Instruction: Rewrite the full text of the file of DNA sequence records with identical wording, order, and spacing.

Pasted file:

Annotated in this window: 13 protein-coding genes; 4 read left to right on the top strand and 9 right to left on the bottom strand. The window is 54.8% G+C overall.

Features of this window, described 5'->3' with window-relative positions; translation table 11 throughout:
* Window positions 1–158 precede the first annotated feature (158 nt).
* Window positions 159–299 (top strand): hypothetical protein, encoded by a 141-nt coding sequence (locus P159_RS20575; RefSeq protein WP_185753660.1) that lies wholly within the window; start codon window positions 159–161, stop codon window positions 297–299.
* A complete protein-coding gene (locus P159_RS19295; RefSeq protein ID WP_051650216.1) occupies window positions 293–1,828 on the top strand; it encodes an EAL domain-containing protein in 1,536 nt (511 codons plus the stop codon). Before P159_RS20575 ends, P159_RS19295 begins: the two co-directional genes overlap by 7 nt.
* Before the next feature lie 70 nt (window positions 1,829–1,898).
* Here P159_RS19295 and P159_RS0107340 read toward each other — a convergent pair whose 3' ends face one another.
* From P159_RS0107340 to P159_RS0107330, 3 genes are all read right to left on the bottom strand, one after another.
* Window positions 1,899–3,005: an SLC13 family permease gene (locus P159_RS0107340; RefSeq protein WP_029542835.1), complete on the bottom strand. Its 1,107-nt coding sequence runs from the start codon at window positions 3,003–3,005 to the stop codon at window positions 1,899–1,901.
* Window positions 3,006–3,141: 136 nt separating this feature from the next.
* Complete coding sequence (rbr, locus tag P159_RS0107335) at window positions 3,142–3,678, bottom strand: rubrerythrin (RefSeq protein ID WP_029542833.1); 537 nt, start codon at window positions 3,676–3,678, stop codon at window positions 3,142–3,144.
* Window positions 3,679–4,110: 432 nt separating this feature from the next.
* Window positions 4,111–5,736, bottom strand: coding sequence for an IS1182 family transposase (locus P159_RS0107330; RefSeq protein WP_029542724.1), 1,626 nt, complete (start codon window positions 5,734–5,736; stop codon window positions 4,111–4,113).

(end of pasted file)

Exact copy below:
Annotated in this window: 13 protein-coding genes; 4 read left to right on the top strand and 9 right to left on the bottom strand. The window is 54.8% G+C overall.

Features of this window, described 5'->3' with window-relative positions; translation table 11 throughout:
* Window positions 1–158 precede the first annotated feature (158 nt).
* Window positions 159–299 (top strand): hypothetical protein, encoded by a 141-nt coding sequence (locus P159_RS20575; RefSeq protein WP_185753660.1) that lies wholly within the window; start codon window positions 159–161, stop codon window positions 297–299.
* A complete protein-coding gene (locus P159_RS19295; RefSeq protein ID WP_051650216.1) occupies window positions 293–1,828 on the top strand; it encodes an EAL domain-containing protein in 1,536 nt (511 codons plus the stop codon). Before P159_RS20575 ends, P159_RS19295 begins: the two co-directional genes overlap by 7 nt.
* Before the next feature lie 70 nt (window positions 1,829–1,898).
* Here P159_RS19295 and P159_RS0107340 read toward each other — a convergent pair whose 3' ends face one another.
* From P159_RS0107340 to P159_RS0107330, 3 genes are all read right to left on the bottom strand, one after another.
* Window positions 1,899–3,005: an SLC13 family permease gene (locus P159_RS0107340; RefSeq protein WP_029542835.1), complete on the bottom strand. Its 1,107-nt coding sequence runs from the start codon at window positions 3,003–3,005 to the stop codon at window positions 1,899–1,901.
* Window positions 3,006–3,141: 136 nt separating this feature from the next.
* Complete coding sequence (rbr, locus tag P159_RS0107335) at window positions 3,142–3,678, bottom strand: rubrerythrin (RefSeq protein ID WP_029542833.1); 537 nt, start codon at window positions 3,676–3,678, stop codon at window positions 3,142–3,144.
* Window positions 3,679–4,110: 432 nt separating this feature from the next.
* Window positions 4,111–5,736, bottom strand: coding sequence for an IS1182 family transposase (locus P159_RS0107330; RefSeq protein WP_029542724.1), 1,626 nt, complete (start codon window positions 5,734–5,736; stop codon window positions 4,111–4,113).